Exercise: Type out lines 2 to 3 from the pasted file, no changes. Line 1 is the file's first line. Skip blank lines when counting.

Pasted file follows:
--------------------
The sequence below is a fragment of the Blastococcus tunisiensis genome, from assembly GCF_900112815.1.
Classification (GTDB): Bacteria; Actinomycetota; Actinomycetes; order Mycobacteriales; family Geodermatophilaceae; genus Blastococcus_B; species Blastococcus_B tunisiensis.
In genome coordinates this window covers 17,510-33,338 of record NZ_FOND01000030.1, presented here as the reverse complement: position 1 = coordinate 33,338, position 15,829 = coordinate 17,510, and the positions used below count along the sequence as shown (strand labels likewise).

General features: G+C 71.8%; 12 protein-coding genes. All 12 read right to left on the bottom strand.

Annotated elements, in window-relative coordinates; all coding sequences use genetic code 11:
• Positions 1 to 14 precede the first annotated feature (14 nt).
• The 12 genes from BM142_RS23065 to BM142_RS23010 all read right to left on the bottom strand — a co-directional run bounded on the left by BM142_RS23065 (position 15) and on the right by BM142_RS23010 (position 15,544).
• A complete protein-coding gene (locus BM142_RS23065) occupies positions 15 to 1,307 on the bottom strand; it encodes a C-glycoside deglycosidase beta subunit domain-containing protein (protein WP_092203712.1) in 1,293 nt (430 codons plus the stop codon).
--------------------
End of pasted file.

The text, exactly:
Classification (GTDB): Bacteria; Actinomycetota; Actinomycetes; order Mycobacteriales; family Geodermatophilaceae; genus Blastococcus_B; species Blastococcus_B tunisiensis.
In genome coordinates this window covers 17,510-33,338 of record NZ_FOND01000030.1, presented here as the reverse complement: position 1 = coordinate 33,338, position 15,829 = coordinate 17,510, and the positions used below count along the sequence as shown (strand labels likewise).